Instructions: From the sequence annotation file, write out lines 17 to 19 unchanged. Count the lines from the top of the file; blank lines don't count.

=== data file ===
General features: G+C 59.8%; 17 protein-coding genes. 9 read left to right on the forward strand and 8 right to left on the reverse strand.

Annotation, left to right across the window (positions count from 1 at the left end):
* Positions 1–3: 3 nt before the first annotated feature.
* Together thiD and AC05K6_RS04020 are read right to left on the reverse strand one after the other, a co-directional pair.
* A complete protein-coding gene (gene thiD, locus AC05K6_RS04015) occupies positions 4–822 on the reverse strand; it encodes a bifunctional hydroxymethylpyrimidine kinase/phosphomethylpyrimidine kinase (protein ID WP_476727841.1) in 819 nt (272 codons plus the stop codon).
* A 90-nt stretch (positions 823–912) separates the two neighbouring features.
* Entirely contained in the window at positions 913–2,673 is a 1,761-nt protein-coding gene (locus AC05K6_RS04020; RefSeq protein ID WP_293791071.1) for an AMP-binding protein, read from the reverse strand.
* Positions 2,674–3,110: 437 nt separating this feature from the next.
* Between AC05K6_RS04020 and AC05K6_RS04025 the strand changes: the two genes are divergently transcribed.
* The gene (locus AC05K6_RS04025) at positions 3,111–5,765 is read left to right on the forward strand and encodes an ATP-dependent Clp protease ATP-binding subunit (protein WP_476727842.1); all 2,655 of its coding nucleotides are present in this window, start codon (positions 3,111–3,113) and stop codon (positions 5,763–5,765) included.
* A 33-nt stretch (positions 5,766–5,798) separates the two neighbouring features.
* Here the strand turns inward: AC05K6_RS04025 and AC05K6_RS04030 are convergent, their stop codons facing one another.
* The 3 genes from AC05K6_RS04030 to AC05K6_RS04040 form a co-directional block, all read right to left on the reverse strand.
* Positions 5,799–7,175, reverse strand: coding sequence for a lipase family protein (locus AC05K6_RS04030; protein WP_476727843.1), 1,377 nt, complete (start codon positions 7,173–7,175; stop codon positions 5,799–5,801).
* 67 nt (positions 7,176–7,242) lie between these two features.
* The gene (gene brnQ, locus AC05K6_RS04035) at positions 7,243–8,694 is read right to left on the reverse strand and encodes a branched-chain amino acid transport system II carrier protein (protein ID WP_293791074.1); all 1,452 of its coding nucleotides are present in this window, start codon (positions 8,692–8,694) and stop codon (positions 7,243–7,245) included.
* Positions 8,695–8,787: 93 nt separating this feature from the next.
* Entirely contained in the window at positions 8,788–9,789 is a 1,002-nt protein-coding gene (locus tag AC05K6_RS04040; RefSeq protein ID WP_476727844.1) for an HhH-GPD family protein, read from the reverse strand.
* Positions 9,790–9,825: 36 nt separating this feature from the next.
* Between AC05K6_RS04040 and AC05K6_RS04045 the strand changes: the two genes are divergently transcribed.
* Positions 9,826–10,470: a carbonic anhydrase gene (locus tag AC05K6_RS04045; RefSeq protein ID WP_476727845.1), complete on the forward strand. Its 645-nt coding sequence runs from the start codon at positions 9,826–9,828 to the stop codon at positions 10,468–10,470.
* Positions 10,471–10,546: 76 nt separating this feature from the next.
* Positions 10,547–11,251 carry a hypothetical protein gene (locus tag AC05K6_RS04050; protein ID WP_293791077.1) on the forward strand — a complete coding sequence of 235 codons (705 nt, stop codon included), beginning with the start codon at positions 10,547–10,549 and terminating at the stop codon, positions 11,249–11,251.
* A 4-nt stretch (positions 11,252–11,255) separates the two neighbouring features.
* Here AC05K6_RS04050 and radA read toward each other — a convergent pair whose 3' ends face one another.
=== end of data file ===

* Positions 8,695–8,787: 93 nt separating this feature from the next.
* Entirely contained in the window at positions 8,788–9,789 is a 1,002-nt protein-coding gene (locus tag AC05K6_RS04040; RefSeq protein ID WP_476727844.1) for an HhH-GPD family protein, read from the reverse strand.
* Positions 9,790–9,825: 36 nt separating this feature from the next.